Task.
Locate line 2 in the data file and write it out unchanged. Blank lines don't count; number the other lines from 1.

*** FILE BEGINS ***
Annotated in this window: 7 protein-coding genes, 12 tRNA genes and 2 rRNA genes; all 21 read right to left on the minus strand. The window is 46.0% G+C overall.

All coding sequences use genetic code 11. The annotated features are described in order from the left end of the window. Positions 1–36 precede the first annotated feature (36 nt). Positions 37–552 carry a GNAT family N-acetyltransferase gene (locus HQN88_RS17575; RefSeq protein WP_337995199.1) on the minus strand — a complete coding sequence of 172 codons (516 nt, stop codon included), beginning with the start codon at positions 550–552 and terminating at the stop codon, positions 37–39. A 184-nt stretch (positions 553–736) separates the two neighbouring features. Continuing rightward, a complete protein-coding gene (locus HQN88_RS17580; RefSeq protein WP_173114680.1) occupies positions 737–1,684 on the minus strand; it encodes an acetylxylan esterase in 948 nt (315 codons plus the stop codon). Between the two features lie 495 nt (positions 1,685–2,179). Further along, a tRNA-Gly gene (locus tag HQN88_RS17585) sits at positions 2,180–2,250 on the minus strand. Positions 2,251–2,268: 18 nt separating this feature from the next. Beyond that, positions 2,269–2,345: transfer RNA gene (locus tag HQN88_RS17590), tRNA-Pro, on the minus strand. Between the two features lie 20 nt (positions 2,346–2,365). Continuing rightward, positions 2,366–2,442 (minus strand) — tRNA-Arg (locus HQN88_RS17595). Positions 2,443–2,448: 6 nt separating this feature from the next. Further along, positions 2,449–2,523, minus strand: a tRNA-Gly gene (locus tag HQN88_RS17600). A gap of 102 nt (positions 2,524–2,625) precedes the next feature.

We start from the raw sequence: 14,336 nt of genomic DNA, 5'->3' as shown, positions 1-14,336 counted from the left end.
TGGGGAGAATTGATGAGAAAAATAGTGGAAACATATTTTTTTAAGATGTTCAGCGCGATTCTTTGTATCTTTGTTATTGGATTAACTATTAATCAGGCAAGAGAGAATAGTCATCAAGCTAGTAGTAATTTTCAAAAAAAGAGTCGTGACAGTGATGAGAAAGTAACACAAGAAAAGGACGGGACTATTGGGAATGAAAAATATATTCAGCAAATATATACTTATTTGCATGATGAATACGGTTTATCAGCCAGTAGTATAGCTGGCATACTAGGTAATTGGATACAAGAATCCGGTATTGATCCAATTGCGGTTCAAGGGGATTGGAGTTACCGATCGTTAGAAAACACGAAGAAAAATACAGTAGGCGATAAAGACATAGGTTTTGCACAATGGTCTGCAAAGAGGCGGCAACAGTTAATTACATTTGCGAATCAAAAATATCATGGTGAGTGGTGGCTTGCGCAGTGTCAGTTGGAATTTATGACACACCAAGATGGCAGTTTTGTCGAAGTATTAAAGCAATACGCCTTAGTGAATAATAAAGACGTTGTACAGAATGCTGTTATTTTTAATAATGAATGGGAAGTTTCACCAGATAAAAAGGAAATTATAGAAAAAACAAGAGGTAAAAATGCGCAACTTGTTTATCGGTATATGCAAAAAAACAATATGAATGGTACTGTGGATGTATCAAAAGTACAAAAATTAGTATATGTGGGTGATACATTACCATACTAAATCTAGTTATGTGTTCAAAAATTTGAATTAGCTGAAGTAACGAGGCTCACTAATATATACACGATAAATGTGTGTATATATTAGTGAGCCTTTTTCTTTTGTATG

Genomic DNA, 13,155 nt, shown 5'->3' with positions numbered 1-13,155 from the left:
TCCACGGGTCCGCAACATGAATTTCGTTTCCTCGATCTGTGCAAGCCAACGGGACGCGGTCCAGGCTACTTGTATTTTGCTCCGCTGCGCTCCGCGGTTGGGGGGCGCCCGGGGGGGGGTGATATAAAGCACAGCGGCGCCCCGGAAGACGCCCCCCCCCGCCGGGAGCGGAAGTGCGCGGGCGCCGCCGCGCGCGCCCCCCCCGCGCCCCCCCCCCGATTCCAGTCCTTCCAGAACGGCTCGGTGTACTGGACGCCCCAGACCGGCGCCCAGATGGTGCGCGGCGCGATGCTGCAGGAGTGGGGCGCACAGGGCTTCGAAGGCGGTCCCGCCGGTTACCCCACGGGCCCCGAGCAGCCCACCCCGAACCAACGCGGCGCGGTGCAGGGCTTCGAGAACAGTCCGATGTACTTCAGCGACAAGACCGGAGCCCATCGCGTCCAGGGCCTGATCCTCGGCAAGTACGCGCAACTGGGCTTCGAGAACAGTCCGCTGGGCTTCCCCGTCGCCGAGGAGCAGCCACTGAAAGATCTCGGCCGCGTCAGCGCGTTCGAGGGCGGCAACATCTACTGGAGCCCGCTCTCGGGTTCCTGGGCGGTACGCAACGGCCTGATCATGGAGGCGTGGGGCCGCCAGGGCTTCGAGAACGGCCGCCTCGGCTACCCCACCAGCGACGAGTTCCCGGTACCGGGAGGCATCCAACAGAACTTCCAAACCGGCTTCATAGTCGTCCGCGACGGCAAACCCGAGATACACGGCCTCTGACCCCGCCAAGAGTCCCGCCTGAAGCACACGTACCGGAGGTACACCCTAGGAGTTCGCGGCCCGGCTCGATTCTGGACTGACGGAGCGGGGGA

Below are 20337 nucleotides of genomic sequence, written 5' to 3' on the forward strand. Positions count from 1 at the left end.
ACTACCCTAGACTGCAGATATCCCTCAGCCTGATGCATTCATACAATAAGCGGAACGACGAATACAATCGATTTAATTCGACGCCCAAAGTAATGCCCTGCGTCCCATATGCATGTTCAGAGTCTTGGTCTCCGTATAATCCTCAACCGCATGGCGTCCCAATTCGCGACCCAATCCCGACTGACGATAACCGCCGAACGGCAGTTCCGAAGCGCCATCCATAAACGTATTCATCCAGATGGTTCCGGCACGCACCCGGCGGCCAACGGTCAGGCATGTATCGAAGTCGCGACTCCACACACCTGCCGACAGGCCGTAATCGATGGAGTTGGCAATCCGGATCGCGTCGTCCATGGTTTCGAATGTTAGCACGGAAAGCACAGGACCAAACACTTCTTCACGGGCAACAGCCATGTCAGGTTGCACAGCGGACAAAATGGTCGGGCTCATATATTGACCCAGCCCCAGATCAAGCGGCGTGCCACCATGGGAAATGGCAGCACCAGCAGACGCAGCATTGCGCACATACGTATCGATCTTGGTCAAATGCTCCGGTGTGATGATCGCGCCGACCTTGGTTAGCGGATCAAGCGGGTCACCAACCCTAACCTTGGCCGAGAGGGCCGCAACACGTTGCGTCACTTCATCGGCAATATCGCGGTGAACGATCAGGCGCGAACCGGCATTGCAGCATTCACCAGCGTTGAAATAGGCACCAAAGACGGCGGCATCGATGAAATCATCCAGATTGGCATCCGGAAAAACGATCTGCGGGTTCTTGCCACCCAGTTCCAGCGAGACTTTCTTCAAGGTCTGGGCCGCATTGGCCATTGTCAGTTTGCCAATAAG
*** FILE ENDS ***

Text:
All coding sequences use genetic code 11. The annotated features are described in order from the left end of the window. Positions 1–36 precede the first annotated feature (36 nt). Positions 37–552 carry a GNAT family N-acetyltransferase gene (locus HQN88_RS17575; RefSeq protein WP_337995199.1) on the minus strand — a complete coding sequence of 172 codons (516 nt, stop codon included), beginning with the start codon at positions 550–552 and terminating at the stop codon, positions 37–39. A 184-nt stretch (positions 553–736) separates the two neighbouring features. Continuing rightward, a complete protein-coding gene (locus HQN88_RS17580; RefSeq protein WP_173114680.1) occupies positions 737–1,684 on the minus strand; it encodes an acetylxylan esterase in 948 nt (315 codons plus the stop codon). Between the two features lie 495 nt (positions 1,685–2,179). Further along, a tRNA-Gly gene (locus tag HQN88_RS17585) sits at positions 2,180–2,250 on the minus strand. Positions 2,251–2,268: 18 nt separating this feature from the next. Beyond that, positions 2,269–2,345: transfer RNA gene (locus tag HQN88_RS17590), tRNA-Pro, on the minus strand. Between the two features lie 20 nt (positions 2,346–2,365). Continuing rightward, positions 2,366–2,442 (minus strand) — tRNA-Arg (locus HQN88_RS17595). Positions 2,443–2,448: 6 nt separating this feature from the next. Further along, positions 2,449–2,523, minus strand: a tRNA-Gly gene (locus tag HQN88_RS17600). A gap of 102 nt (positions 2,524–2,625) precedes the next feature.